CrossPlay, the PS Vita’s name for its multiscreen multiplayer mode, worked very well. Wipeout 2048 could be played seamlessly between the main home console and the handheld without any slowdown. In fact having the local screen and the tilt steering in your hands actually became my preferred way to play the game. My kids also seemed to get on better having the experience close at hand.
The dual analogue sticks may not quite offer the movement of a Six Axis or DualShock 3 but their diminutive movement provides more than enough control for the shooting of Unit 13, parkour climbing in Uncharted Golden Abyss ($47.99 on Amazon) and fine steering adjustments for Wipeout. In fact, on the less violent games, my kids actually got on better with the small controls than they do with the big game pads (both 360 and PS3 controllers are simply too big for them to use efficiently).
The PS Vita also has a nicely broad range of launch titles. While Uncharted Golden Abyss underlines Sony’s insistence that this really is console gaming on the go — jaw-droppingly so — Little Deviants also does a good job of showing off the system’s novelties. The rear touch screen makes a surprising amount of sense once you have used it — in fact I found myself disappointed you can’t use this to navigate the main interface as that would have reduced the need to wipe the impressive screen of my greasy fingerprints. I would also have liked to have the option to select items with sticks and buttons too, and assume that will come in a future update (as this is will be an important accessibility issue for some players).
This may sound like being fussy, but these rough edges will need to be knocked off before the system can really shine to its full potential. The biggest of these snags for me is the RemotePlay feature. On the PSP this enabled you to play a handful of games and stream TV and video from the PS3 to the handheld. It was a wonderful feature way ahead of its time — with the Wii U only just catching up now.
It seemed understandable that the PSP would limit this big-screen-freeing feature to certain games because of the system’s smaller horsepower. On the PS Vita I had thought (and I’m sure read somewhere) that it would support RemotePlay for all games. But currently this is not the case (unless you have hacked your system, according to some nefarious YouTube videos). It seems only that same handful of games are supported for RemotePlay on the Vita. If they could just add the Uncharted series and Flower to this list I’d be a very happy man (you see, the RemotePlay feature works not only over your local network but over the Internet as well — the excitement of playing the full Uncharted series from anywhere in the world would be quite something).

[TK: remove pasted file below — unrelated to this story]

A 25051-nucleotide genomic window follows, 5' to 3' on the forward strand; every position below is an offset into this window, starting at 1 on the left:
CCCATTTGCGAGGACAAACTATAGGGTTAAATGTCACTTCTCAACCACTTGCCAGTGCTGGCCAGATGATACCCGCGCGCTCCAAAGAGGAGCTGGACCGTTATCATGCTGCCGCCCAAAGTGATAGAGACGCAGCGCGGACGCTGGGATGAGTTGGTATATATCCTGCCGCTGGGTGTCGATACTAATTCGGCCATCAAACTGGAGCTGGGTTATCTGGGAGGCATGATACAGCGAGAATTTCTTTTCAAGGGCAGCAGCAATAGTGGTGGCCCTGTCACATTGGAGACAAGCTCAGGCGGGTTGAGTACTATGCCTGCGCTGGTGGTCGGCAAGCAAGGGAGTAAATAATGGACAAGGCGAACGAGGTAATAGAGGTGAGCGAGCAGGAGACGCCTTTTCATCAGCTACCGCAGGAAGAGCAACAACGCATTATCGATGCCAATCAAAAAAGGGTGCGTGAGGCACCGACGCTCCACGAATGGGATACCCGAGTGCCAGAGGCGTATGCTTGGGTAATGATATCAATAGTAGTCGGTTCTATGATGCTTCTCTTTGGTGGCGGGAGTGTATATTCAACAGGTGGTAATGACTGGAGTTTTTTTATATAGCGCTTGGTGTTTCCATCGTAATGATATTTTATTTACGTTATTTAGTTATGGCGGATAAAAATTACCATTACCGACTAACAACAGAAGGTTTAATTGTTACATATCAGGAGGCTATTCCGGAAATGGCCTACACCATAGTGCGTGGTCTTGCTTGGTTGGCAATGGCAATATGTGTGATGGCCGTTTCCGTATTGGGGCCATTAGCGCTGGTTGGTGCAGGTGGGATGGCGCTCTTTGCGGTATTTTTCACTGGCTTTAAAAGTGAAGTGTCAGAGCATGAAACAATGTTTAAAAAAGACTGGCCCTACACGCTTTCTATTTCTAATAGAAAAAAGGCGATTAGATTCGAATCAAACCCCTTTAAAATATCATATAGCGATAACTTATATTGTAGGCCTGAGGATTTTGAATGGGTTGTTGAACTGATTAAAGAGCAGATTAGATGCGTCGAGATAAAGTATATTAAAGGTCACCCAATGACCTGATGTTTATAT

The other negative is, as expected, battery life. Even compared to the 3DS’s disappointing duration between charges, the PS Vita still struggles to keep up. I seemed to get around two hours of gameplay, although this did vary depending on the game I was playing. I know that there has to be a trade off between cost/weight/size/battery but it’s still hard to take the Vita seriously as a portable when you need to pitstop so frequently. The system does come with a combined charger-USB cable, but I found that anything less than mains power really didn’t create much of a dent in that battery meter.
As I spent more time with the Vita I did find this less of an issue though. I have gravitated towards treating it like a home-portable (as opposed to an out-and-about-portable). I like being able to play it in different rooms of the house, but still play near a power socket where ever I end up.
Unlike the 3DS, which I’ll have on my lap while watching TV, with the Vita I’ve waited until the family is in bed to spend some quality time with the likes of Golden Abyss on the PS Vita. The quality on offer feels like it justifies setting aside some dedicated play time. You may be surprised to hear me saying that, having championed the family-friendly bite sized nature of the DS and 3DS games, but the fidelity of the Vita experience has won me over to longer play commitments for now at least.